Wear Red Day

Today at work wearing red was highly recommended among coworkers for a very important reason. On the first Friday in February it is National Wear Red Day to raise awareness for heart disease and stroke in women. I believe that heart disease affects both men and women equally, even though today is dedicated for women. You don’t have to be a bad person to be affected by these diseases. For those who have survived heart disease and stroke know the toll that it can take on not just their lives, but for those who are around them. Fighting heart disease and strokes, as well as raising awareness is something that is important to me because you don’t know whether it will affect you or someone who you care about. So, I looked up a couple of facts on how to prevent heart disease and stroke. A lot of them were pretty repeated each other.

Monitor your blood pressure: Since high blood pressure has no symptoms it is a good idea to get it checked at a doctors office, pharmacy, and/or home.

Get your cholesterol checked: At least once every five years you should be getting your cholesterol checked. Talk with your health care professional about tests for cholesterol.

Work with your healthcare team: By getting a check-up once a year with a doctor you are already taking the first step to preventing heart disease and stroke. A doctor can catch something early. However, if you are feeling unwell, then going to the doctor or health care professional is one of the best ways to prevent any form of disease getting worse.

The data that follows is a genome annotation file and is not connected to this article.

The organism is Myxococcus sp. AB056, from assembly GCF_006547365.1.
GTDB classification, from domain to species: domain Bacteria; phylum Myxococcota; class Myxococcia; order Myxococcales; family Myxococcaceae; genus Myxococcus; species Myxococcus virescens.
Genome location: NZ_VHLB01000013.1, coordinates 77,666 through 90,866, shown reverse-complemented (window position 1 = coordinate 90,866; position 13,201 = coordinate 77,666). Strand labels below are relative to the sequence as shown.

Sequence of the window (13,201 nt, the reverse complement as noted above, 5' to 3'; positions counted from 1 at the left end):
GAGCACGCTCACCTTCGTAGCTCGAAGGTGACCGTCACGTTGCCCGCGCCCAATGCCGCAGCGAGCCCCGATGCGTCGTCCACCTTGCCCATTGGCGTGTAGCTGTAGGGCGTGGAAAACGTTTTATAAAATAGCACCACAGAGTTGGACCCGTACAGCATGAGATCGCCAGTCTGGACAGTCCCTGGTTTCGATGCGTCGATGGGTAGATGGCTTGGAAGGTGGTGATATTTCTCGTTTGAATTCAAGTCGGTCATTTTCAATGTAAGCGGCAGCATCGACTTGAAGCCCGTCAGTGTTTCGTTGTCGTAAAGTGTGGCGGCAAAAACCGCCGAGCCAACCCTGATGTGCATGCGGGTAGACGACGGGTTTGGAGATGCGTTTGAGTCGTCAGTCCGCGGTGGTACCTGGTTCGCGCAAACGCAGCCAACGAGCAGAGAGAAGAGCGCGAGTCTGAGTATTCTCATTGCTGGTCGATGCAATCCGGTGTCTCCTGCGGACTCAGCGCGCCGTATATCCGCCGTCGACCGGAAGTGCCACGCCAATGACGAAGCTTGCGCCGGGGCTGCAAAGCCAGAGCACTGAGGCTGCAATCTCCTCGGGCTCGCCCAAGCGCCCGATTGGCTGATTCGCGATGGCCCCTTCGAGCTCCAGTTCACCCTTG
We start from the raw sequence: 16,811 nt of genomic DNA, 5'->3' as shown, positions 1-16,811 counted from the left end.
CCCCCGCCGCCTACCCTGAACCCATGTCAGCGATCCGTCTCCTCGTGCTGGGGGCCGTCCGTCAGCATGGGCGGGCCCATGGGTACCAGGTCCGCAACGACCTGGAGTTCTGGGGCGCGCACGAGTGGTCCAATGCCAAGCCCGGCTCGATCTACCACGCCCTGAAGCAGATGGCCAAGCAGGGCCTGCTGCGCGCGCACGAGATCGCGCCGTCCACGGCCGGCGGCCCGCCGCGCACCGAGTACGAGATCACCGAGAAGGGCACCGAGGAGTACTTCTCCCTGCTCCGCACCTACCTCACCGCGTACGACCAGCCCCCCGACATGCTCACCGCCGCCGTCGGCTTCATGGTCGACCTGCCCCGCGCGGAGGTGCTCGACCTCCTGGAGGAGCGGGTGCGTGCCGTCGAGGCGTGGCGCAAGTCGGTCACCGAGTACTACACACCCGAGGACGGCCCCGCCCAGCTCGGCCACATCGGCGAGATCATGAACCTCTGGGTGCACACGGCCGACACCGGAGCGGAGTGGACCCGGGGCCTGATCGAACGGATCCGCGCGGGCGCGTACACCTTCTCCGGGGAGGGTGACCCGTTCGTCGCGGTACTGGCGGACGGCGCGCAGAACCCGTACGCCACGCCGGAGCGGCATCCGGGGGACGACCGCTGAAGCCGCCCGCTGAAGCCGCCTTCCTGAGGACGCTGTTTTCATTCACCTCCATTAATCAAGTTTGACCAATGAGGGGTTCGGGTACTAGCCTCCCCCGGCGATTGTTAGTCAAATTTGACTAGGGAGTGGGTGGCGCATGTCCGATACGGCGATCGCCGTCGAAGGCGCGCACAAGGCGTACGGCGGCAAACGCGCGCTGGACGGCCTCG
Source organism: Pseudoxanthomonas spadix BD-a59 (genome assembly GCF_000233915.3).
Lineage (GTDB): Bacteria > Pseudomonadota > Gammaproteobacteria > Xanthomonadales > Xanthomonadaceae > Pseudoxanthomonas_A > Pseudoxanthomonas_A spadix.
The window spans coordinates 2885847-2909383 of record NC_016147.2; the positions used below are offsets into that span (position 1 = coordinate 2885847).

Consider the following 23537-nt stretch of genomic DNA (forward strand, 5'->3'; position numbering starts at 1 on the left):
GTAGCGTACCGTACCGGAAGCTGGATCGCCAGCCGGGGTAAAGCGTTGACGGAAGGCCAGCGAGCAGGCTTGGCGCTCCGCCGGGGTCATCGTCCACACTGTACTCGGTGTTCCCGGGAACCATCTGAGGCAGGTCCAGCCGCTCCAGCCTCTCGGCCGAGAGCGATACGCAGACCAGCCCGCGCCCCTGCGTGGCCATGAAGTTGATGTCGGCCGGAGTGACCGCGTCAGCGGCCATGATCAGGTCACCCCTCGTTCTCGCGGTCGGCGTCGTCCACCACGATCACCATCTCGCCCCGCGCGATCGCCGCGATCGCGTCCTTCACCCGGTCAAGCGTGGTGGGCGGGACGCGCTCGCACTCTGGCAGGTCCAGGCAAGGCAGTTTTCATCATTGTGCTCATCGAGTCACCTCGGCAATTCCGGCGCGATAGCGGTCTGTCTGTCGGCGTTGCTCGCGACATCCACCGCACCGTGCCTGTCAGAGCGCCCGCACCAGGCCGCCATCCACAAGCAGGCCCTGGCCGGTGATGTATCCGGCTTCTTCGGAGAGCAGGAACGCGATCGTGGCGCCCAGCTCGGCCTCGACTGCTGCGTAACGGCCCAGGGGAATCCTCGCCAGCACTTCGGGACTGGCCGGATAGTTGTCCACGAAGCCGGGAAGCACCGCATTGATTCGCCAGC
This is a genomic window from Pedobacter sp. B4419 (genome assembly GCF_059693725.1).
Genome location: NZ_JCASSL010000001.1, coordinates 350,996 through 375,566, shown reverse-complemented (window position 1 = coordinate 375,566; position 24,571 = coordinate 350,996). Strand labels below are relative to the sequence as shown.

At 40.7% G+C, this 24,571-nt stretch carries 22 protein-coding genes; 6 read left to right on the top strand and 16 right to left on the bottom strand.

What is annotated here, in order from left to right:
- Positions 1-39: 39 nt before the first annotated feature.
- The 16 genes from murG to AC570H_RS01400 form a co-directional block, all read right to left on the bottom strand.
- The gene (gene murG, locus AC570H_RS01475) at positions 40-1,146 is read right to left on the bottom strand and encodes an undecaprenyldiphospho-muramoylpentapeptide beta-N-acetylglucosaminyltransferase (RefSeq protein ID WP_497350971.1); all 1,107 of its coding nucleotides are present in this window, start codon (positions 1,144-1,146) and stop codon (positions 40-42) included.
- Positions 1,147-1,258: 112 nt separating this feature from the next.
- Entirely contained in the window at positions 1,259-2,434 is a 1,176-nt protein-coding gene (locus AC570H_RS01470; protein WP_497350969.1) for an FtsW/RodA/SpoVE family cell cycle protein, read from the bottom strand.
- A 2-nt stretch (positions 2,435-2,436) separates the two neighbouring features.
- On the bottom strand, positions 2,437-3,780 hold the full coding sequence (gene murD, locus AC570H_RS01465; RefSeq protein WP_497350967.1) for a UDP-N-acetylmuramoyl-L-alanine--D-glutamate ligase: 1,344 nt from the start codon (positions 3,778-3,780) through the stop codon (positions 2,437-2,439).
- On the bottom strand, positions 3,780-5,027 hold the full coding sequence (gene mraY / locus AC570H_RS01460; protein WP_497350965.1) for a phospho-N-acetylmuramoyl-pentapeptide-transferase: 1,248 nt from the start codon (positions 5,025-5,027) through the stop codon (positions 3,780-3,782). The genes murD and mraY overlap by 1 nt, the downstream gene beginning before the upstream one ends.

Don’t Smoke: As I learned in school, as well as others who are my age, that smoking is bad for your health. By smoking you are already increasing your chance of heart disease.

Here are the links that I used for finding the info up above. http://www.cdc.gov/Features/HeartMonth/ and http://www.webmd.com/stroke/tc/stroke-prevention

#137 The March Sisters

In Louisa Alcott’s Little Women we are introduced to four young women growing up in the post-Civil War era. Jo, Beth, Amy and Meg are the March sisters who face trying times that had affected their lives. These four girls are known as the “Original All-American Girls” by some people. Each girl has their own way of being themselves, while keeping to the regular duties that was expected of girls in that era.

We have Meg who runs the household, but, when the story goes on we learn that Meg is actually smarter than she looks when she becomes the governess for a wealthy family. We see Meg evolve into a women of maturity and strength. Then there is Jo, probably the one who is most known throughout the book. Jo has a love for reading and writing. She has written plays that are acted out by her siblings. She has a strong personality which we see evolve later on in the book. Followed by Beth, who has a quiet personality. She is shown later on to not wanting to leave home, but she enjoys the life that she has. She uses her quiet influence in the house as a way of being able to get things done on time in an orderly fashion. Last but not least is Amy, the youngest of the March sisters. The artist of the family never lets her art drifts far from her personality. Although, Amy is the one that is most self-centered of the girls she evolves into a young woman who makes strives in art for self expression rather than profit.